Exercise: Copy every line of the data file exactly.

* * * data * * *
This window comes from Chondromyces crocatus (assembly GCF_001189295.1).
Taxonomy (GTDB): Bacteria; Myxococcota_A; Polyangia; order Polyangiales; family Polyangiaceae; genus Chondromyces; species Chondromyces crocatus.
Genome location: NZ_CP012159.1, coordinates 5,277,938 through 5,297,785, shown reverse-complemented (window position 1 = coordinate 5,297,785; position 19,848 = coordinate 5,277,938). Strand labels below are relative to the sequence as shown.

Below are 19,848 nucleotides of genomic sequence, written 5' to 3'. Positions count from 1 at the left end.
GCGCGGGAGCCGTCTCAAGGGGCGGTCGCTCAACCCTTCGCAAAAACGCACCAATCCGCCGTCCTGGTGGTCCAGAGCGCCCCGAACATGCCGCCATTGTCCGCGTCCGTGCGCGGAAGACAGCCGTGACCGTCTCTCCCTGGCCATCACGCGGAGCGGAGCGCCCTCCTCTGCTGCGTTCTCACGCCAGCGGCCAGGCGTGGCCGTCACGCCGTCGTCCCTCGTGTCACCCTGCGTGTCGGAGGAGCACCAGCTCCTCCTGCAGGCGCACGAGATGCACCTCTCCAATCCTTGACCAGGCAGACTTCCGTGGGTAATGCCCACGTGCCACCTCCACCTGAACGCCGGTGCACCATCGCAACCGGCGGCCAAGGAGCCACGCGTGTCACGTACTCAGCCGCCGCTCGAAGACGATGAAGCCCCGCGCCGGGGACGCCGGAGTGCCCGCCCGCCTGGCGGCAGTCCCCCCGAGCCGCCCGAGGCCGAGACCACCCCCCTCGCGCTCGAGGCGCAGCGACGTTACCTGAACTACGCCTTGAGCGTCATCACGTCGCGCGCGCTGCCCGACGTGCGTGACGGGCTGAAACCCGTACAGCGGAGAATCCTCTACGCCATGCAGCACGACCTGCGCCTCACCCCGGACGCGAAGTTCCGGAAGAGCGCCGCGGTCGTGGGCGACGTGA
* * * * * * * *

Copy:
This window comes from Chondromyces crocatus (assembly GCF_001189295.1).
Taxonomy (GTDB): Bacteria; Myxococcota_A; Polyangia; order Polyangiales; family Polyangiaceae; genus Chondromyces; species Chondromyces crocatus.
Genome location: NZ_CP012159.1, coordinates 5,277,938 through 5,297,785, shown reverse-complemented (window position 1 = coordinate 5,297,785; position 19,848 = coordinate 5,277,938). Strand labels below are relative to the sequence as shown.

Below are 19,848 nucleotides of genomic sequence, written 5' to 3'. Positions count from 1 at the left end.
GCGCGGGAGCCGTCTCAAGGGGCGGTCGCTCAACCCTTCGCAAAAACGCACCAATCCGCCGTCCTGGTGGTCCAGAGCGCCCCGAACATGCCGCCATTGTCCGCGTCCGTGCGCGGAAGACAGCCGTGACCGTCTCTCCCTGGCCATCACGCGGAGCGGAGCGCCCTCCTCTGCTGCGTTCTCACGCCAGCGGCCAGGCGTGGCCGTCACGCCGTCGTCCCTCGTGTCACCCTGCGTGTCGGAGGAGCACCAGCTCCTCCTGCAGGCGCACGAGATGCACCTCTCCAATCCTTGACCAGGCAGACTTCCGTGGGTAATGCCCACGTGCCACCTCCACCTGAACGCCGGTGCACCATCGCAACCGGCGGCCAAGGAGCCACGCGTGTCACGTACTCAGCCGCCGCTCGAAGACGATGAAGCCCCGCGCCGGGGACGCCGGAGTGCCCGCCCGCCTGGCGGCAGTCCCCCCGAGCCGCCCGAGGCCGAGACCACCCCCCTCGCGCTCGAGGCGCAGCGACGTTACCTGAACTACGCCTTGAGCGTCATCACGTCGCGCGCGCTGCCCGACGTGCGTGACGGGCTGAAACCCGTACAGCGGAGAATCCTCTACGCCATGCAGCACGACCTGCGCCTCACCCCGGACGCGAAGTTCCGGAAGAGCGCCGCGGTCGTGGGCGACGTGA